2015 MLB preseason predictions completely missed the mark

November 4, 2015

By Eddie Ravert

Unless you have been living under a rock, you know that the Kansas City Royals defeated the New York Mets to win the organization’s first World Series since 1985.

What you may not be aware of is that many MLB experts did not pick the Royals to win their division, let alone the World Series. Kansas City did come within a few outs of winning the 2014 World Series, but for some reason they were written off to make it back in 2015.

Why is this the case, and what attributes are factored in when predicting MLB division winners, Wild Card clinchers and World Series champions?


For starters, predicting the World Series winner is almost impossible given the MLB regular season lasts 162 games — the most of any professional sports. The favorite to win this year’s fall classic was the Washington Nationals at 6-1 odds. In any other sport, a 6-1 odds favorite is ridiculous.

To put it in perspective, if you bet $100 with these odds, you will win $600 on the favorites. In major horse racing, a 6-1 horse would never be considered the favorite, but in baseball, those are terrific preseason odds.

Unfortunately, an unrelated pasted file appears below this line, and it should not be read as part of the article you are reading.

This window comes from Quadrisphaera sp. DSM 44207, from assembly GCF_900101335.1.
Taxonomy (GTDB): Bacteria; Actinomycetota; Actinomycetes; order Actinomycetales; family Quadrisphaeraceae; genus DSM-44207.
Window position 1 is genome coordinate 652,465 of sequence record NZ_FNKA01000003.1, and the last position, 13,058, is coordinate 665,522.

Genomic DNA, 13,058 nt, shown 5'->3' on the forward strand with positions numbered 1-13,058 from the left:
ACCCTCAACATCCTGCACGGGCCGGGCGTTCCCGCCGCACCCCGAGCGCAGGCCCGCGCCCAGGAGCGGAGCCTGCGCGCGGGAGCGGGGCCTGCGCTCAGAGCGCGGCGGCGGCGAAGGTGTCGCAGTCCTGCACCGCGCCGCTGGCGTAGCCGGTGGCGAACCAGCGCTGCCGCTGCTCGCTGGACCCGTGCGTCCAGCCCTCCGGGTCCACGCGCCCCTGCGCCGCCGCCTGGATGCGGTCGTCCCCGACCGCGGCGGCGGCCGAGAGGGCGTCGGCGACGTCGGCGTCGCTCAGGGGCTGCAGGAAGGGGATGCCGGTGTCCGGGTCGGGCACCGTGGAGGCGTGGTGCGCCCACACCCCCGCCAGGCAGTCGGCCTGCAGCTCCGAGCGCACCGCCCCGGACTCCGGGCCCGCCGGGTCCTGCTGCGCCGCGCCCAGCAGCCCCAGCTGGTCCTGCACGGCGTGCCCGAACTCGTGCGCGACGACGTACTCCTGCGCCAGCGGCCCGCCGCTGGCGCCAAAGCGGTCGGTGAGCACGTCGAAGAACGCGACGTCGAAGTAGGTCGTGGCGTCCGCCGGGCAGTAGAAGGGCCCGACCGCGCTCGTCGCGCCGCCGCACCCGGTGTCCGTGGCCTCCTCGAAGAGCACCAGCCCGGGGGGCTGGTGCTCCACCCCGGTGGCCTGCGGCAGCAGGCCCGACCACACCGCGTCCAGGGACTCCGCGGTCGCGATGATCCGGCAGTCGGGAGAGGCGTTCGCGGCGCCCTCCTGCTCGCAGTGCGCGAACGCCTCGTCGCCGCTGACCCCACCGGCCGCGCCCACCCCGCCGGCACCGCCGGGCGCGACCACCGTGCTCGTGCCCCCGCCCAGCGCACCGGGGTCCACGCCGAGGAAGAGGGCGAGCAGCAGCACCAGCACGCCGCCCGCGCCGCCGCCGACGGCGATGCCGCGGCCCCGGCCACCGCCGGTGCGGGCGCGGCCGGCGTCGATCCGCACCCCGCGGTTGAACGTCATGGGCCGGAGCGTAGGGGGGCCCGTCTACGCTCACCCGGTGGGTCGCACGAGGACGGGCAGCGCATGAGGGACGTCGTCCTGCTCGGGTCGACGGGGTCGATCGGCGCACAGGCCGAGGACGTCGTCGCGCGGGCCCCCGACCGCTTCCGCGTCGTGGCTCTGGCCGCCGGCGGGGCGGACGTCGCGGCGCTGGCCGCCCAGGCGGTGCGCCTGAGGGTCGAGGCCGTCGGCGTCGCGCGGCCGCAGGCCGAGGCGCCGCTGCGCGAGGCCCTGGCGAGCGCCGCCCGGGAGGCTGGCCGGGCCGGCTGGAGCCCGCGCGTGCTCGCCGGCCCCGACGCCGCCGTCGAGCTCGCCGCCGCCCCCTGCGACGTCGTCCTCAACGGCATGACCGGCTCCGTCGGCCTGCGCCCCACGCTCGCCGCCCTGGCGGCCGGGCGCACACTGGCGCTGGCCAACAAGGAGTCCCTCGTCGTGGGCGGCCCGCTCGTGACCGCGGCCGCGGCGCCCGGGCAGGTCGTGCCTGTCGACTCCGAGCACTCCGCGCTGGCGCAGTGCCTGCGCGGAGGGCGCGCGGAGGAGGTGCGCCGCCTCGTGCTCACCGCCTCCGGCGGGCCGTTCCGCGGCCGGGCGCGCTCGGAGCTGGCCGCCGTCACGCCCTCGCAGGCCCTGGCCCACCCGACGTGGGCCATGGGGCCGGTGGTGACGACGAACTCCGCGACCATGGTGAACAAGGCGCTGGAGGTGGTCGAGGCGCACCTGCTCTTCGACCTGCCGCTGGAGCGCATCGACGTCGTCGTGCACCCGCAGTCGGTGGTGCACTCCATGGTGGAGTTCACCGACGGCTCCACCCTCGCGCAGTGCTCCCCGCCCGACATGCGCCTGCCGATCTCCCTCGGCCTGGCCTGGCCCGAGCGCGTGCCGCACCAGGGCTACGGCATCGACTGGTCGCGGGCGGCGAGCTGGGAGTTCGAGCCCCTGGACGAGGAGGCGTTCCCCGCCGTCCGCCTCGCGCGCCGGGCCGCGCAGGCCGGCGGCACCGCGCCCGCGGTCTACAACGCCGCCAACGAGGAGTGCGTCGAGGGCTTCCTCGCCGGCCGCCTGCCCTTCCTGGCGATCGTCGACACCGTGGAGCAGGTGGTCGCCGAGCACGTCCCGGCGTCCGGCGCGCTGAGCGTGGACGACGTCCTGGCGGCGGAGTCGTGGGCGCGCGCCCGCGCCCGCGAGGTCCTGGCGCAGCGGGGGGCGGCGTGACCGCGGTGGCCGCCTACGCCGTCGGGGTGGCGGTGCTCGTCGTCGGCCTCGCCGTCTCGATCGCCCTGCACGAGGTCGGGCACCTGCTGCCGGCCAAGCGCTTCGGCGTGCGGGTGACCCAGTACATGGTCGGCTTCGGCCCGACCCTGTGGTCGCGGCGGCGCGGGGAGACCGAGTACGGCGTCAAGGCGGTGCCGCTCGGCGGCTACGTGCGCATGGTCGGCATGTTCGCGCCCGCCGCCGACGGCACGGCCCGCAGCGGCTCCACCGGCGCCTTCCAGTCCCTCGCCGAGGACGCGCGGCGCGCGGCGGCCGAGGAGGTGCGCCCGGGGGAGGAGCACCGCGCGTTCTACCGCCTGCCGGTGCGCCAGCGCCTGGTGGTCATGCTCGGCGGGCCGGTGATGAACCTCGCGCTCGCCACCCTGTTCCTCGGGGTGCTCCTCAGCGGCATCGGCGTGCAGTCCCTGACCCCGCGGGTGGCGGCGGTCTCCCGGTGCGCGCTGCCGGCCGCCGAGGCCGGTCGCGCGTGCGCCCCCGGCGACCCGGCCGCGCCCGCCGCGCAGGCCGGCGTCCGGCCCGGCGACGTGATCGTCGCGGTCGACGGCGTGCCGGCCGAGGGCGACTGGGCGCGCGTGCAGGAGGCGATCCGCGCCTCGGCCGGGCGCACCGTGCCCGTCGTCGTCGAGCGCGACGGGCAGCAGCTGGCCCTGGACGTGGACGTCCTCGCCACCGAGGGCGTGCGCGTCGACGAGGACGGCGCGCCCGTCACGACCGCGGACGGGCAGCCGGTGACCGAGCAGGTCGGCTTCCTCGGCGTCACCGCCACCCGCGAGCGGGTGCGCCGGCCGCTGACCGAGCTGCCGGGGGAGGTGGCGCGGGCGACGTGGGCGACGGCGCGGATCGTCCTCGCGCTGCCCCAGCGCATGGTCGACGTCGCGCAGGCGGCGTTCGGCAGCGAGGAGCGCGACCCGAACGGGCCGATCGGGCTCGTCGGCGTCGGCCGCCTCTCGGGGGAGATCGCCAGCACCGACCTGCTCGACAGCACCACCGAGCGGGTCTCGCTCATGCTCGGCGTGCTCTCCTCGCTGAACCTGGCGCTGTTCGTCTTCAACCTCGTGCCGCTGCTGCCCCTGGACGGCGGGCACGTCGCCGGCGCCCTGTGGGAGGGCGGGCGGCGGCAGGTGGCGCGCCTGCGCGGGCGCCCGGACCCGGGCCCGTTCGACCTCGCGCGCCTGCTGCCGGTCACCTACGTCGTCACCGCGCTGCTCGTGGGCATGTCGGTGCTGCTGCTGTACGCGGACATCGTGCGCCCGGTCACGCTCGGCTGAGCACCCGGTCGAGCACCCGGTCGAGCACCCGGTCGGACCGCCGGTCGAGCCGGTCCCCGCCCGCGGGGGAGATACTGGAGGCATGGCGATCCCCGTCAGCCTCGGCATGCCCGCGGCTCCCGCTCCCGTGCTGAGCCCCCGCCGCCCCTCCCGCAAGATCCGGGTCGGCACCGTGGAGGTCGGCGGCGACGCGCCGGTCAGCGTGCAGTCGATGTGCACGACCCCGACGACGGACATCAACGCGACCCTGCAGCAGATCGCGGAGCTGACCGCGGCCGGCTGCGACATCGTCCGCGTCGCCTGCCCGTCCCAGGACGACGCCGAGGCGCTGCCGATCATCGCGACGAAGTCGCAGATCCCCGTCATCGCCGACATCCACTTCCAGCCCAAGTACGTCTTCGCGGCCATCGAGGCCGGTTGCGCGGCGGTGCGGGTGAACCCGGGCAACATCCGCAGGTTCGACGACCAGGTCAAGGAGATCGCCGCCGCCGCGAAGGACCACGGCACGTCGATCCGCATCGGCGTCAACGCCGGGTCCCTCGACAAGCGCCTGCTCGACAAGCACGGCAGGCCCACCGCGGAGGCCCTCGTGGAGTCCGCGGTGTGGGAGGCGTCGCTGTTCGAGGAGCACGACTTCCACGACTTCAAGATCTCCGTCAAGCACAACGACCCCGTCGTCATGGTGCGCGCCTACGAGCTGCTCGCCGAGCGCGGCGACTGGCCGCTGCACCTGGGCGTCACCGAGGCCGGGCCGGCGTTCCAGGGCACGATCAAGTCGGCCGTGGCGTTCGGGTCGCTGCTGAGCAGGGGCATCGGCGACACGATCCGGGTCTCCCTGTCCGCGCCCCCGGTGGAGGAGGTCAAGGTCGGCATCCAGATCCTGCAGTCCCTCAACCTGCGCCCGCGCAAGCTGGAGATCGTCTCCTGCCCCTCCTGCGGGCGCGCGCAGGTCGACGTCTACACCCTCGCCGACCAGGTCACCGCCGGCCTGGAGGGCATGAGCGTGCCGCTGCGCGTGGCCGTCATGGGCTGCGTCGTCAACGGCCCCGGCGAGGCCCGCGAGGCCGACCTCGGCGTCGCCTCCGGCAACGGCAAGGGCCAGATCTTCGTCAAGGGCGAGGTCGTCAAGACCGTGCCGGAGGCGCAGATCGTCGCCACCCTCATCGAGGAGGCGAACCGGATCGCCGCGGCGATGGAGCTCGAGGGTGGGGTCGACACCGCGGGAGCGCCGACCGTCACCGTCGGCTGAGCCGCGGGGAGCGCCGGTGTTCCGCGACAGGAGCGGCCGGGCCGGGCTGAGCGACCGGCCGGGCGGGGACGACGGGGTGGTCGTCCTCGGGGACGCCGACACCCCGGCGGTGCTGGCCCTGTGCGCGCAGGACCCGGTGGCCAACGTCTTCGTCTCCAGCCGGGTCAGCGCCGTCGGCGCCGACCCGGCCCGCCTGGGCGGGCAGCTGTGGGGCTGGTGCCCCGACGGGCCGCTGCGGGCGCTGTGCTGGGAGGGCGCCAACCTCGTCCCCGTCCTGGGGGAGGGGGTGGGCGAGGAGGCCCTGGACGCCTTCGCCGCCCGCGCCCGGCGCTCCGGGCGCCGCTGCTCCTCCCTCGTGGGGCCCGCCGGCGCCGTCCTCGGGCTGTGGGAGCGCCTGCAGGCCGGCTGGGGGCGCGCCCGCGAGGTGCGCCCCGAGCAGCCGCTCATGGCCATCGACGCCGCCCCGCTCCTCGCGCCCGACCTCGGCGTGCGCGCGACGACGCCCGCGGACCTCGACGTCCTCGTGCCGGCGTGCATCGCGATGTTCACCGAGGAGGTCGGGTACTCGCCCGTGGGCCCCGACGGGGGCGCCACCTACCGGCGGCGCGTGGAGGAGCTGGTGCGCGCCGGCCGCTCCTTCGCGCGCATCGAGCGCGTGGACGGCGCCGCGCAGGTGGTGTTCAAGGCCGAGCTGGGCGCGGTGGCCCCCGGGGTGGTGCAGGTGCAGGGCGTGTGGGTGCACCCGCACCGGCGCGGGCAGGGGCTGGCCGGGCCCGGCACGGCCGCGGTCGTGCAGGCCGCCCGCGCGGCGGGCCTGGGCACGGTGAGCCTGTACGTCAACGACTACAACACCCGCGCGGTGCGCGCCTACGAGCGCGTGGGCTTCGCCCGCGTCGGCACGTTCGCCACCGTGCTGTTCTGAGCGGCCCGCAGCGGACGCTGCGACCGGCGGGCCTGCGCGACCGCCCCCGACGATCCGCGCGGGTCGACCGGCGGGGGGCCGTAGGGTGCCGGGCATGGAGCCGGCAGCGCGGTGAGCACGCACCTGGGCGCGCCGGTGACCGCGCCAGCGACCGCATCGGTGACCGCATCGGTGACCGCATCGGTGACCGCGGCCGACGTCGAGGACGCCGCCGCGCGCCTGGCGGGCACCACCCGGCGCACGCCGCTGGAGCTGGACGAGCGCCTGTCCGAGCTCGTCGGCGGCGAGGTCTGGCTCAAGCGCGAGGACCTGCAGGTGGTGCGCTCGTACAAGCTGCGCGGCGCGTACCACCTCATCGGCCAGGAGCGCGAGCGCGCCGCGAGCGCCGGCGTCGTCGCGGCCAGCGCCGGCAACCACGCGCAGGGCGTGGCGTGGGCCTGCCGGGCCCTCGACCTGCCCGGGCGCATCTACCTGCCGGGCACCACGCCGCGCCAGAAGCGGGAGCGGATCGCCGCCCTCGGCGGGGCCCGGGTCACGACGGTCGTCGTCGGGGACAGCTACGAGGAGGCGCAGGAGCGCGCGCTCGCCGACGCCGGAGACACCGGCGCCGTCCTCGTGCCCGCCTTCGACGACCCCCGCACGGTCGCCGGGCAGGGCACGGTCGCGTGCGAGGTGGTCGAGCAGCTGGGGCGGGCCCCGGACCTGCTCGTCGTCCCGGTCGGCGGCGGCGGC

VegasInsider.com already has the Los Angeles Dodgers as the favorites to win the 2016 World Series at 8-1 odds, and that is straight-up preposterous. Why? Well for starters, the team isn’t getting any younger, and it is unsure if Jimmy Rollins and Chase Utley will continue to play or retire.

They will have a new manager now that Don Mattingly bolted for the Miami Marlins job. Stars Howie Kendrick, Brett Anderson and Zack Greinke are all set to enter free agency and will be demanding some serious dough. Yet, for some reason the dodgers are still the absolute, hands down favorites to win the World Series in 2016.

As we reported in September, the Dodgers also fired 10 of their minor league coaches in one week, further cementing the internal chaos of the organization that the “experts” have already predicted as 2016 champions.

The only fathomable reason why they are the favorites has to do with the fact that they have, arguably, the best starting pitcher in baseball in Clayton Kershaw and the most dynamic corner outfielders in Yasiel Puig and Carl Crawford. See the below tweet from ESPN with the top odds for the 2016 World Series winners.

So when millions of Americans tuned into the 2015 World Series last week, they did not see the predicted matchup of the Washington Nationals and Seattle Mariners, but rather they witnessed the team who received one vote to win their division (Mets) and the team that came within a couple innings of winning it all the year before (Royals).

In a 162-game regular season, predicting a preseason champion is as good as picking a random name out of a hat. It’s clear that the experts pick their winners based on the team on paper, but it’s impossible to predict how injuries will impact a season.

Preseason predictions will continue to exist (clearly, given the ESPN tweet above) and it’s easy to predict that they will continue to be completely wrong. You’d be smart to bet against the Dodgers winning the 2016 World Series, but don’t tell the “experts” or Vegas about that.

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